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    Great article, and very approachable for go newcomers. I do have a couple ideas for enhancements/criticisms:

    • Tests could be added. The http testing story for go is very nice.
    • The datastore is racy. I recommend getting in the habit of running go test -race.

    Finally: I’ve never liked the implication behind: vars := mux.Vars(r) The implication is that there’s a global map/tree mapping requests to variable data. However that’s changing soon. Go1.7 will have a context object associated with the request. Gorilla has already updated their code to take advantage of it.

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      We have to do this a lot for work (make restful JSON apis). To the point that I rolled up a bunch of our learnings into http://github.com/wcharczuk/go-web for my own side projects.

      Things to watch out for:
      * middleware! gzipping etc. there are a lot of really nice tools out there that plug right into the base net/http types.
      * testing can be tricky. the httptest utilities spin up a completely functioning server with their own go-routines etc. this can make things like sharing transactions between test => controller hard to manage.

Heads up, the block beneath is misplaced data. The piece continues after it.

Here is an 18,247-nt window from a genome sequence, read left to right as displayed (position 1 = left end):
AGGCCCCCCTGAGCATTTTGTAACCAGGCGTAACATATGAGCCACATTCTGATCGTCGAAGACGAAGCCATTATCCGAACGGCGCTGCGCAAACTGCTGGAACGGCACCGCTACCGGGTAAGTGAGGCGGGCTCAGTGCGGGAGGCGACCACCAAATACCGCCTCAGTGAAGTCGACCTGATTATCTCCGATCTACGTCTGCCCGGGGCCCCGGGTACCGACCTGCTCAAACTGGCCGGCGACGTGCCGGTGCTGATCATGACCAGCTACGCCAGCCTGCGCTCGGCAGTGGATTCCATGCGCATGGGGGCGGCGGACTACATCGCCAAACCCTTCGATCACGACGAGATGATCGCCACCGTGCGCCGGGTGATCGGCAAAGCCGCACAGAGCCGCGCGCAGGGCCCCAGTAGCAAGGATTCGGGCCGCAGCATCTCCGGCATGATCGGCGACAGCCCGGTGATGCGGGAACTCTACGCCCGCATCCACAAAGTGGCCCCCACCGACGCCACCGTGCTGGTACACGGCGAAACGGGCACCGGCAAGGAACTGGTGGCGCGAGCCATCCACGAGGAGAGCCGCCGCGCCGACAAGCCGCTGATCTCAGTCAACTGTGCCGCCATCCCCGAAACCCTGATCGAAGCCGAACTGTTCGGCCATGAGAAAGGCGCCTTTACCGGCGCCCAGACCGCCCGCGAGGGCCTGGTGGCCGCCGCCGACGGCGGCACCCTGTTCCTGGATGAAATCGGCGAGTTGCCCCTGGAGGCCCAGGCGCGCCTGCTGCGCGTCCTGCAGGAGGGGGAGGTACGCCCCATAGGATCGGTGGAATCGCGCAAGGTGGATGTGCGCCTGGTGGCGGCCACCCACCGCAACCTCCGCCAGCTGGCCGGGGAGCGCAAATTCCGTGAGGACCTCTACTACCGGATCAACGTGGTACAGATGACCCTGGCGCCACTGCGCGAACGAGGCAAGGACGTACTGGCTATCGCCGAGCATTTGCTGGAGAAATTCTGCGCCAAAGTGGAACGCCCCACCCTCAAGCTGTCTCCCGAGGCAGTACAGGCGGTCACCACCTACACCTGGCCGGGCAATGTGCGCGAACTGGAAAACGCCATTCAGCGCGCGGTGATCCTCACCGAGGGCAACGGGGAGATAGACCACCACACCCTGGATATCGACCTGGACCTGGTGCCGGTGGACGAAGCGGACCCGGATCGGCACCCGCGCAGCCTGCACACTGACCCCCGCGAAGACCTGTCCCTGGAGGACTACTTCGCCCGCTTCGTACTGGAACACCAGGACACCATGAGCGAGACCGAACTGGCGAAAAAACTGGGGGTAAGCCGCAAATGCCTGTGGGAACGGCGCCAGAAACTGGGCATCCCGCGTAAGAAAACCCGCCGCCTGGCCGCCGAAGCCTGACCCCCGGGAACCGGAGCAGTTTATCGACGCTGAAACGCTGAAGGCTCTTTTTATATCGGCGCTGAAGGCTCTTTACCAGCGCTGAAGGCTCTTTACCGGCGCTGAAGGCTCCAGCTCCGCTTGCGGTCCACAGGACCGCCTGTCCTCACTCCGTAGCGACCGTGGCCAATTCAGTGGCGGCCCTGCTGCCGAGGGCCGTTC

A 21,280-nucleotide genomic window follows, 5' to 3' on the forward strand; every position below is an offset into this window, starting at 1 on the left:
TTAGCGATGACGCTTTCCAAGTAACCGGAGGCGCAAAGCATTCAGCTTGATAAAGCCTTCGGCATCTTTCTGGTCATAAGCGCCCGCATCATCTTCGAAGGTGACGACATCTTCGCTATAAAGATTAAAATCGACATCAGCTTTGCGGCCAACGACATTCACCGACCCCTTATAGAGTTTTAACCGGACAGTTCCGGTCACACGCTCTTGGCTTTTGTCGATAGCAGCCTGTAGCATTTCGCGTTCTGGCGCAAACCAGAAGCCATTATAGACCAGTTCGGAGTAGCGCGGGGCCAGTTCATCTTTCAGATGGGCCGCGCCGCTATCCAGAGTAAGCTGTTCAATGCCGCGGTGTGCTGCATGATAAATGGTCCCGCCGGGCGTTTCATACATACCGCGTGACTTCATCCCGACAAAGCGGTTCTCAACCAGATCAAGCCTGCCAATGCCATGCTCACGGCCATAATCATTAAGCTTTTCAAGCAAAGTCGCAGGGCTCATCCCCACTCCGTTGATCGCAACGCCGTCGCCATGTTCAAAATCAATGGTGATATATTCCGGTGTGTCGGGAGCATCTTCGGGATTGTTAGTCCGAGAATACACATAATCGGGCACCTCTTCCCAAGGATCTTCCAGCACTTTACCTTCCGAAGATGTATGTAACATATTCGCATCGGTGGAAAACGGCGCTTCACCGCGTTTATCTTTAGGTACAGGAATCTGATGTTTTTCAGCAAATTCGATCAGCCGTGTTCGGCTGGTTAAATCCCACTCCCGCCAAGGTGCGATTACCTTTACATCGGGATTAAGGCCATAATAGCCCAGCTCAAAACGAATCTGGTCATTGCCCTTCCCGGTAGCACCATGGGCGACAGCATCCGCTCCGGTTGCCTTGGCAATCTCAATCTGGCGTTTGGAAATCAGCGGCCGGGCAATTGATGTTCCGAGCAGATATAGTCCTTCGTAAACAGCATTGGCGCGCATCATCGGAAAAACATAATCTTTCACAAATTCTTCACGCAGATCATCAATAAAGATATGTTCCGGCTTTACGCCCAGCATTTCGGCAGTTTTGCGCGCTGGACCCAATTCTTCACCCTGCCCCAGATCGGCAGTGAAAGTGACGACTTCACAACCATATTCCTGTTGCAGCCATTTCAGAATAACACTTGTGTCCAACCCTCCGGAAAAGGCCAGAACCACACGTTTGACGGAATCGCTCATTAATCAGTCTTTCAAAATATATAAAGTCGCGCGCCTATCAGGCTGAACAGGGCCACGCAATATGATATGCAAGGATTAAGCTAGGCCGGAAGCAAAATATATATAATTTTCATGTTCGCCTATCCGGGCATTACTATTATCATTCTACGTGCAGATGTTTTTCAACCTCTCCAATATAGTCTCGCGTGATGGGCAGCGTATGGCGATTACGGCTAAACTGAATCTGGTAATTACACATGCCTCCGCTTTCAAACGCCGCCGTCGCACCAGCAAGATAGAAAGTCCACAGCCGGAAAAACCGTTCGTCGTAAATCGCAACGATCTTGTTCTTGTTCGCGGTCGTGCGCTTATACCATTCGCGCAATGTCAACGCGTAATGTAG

In go-web I created an app.Mock() function that spins up a request builder so you can throw things like query-string params and other state that your controller actions expect onto mock requests. It then resolves the path with the app’s router to test that you have things wired up with the mux correctly.

      an example:

      var res testCurrentUserResponse
      err = app.Mock().
          WithHeader(auth.SessionParamName, session.SessionID).
          WithPathf("/api/session.user").JSON(&res)
      
      assert.Nil(err)
      
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        By all means, if anyone has suggestions for a better RESTful JSON API in Go, I’m all ears. I’m new to Go, but I’m totally in love with the simplicity of the example this guy has provided.